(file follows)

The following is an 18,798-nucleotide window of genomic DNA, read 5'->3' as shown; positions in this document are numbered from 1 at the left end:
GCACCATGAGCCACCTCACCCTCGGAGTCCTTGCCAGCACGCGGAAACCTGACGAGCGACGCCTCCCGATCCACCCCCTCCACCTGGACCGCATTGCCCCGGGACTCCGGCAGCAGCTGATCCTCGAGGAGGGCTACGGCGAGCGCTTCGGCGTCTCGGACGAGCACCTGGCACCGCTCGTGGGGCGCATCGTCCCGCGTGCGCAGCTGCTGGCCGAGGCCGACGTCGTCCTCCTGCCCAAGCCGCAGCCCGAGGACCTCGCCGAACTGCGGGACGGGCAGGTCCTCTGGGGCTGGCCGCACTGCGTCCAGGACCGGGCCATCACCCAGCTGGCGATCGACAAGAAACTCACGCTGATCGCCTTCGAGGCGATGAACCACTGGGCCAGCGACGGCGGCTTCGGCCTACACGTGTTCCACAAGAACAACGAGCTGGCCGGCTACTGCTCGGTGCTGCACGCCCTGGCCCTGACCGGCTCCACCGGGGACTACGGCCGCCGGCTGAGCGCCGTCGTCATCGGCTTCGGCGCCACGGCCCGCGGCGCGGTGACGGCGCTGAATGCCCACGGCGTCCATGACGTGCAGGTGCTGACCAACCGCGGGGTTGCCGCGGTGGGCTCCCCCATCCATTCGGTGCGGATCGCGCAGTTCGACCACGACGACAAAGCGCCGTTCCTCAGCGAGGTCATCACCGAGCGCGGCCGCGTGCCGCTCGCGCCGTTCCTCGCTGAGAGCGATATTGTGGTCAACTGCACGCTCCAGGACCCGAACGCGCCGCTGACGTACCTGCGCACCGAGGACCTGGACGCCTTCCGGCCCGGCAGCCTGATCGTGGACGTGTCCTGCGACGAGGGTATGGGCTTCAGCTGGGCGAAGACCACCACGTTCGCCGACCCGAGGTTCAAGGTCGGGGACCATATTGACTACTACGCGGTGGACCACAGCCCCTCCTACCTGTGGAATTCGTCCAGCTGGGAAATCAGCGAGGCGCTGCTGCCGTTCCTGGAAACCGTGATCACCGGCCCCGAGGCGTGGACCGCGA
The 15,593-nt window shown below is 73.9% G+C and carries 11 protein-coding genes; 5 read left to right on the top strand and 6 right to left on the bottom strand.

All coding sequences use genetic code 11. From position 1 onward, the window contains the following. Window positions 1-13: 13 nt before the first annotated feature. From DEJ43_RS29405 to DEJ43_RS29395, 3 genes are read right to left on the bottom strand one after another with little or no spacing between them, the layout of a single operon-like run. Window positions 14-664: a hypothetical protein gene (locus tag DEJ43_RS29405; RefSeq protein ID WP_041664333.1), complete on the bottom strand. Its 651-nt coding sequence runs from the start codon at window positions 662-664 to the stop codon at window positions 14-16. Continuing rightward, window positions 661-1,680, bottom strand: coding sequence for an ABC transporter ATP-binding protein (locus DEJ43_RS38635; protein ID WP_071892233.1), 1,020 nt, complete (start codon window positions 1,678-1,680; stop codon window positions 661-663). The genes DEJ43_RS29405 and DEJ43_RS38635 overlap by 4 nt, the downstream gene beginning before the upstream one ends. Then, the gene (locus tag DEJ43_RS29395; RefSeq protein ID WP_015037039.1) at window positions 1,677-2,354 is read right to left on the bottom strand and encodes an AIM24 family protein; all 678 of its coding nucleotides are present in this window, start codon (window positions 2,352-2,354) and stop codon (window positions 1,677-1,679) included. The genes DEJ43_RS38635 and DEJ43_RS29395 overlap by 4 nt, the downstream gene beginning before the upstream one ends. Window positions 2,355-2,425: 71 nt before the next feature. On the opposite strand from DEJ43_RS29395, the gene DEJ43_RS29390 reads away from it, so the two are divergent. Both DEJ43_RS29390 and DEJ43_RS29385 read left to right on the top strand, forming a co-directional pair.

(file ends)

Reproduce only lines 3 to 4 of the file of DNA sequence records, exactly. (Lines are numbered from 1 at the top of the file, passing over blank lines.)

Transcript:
The 15,593-nt window shown below is 73.9% G+C and carries 11 protein-coding genes; 5 read left to right on the top strand and 6 right to left on the bottom strand.

All coding sequences use genetic code 11. From position 1 onward, the window contains the following. Window positions 1-13: 13 nt before the first annotated feature. From DEJ43_RS29405 to DEJ43_RS29395, 3 genes are read right to left on the bottom strand one after another with little or no spacing between them, the layout of a single operon-like run. Window positions 14-664: a hypothetical protein gene (locus tag DEJ43_RS29405; RefSeq protein ID WP_041664333.1), complete on the bottom strand. Its 651-nt coding sequence runs from the start codon at window positions 662-664 to the stop codon at window positions 14-16. Continuing rightward, window positions 661-1,680, bottom strand: coding sequence for an ABC transporter ATP-binding protein (locus DEJ43_RS38635; protein ID WP_071892233.1), 1,020 nt, complete (start codon window positions 1,678-1,680; stop codon window positions 661-663). The genes DEJ43_RS29405 and DEJ43_RS38635 overlap by 4 nt, the downstream gene beginning before the upstream one ends. Then, the gene (locus tag DEJ43_RS29395; RefSeq protein ID WP_015037039.1) at window positions 1,677-2,354 is read right to left on the bottom strand and encodes an AIM24 family protein; all 678 of its coding nucleotides are present in this window, start codon (window positions 2,352-2,354) and stop codon (window positions 1,677-1,679) included. The genes DEJ43_RS38635 and DEJ43_RS29395 overlap by 4 nt, the downstream gene beginning before the upstream one ends. Window positions 2,355-2,425: 71 nt before the next feature. On the opposite strand from DEJ43_RS29395, the gene DEJ43_RS29390 reads away from it, so the two are divergent. Both DEJ43_RS29390 and DEJ43_RS29385 read left to right on the top strand, forming a co-directional pair.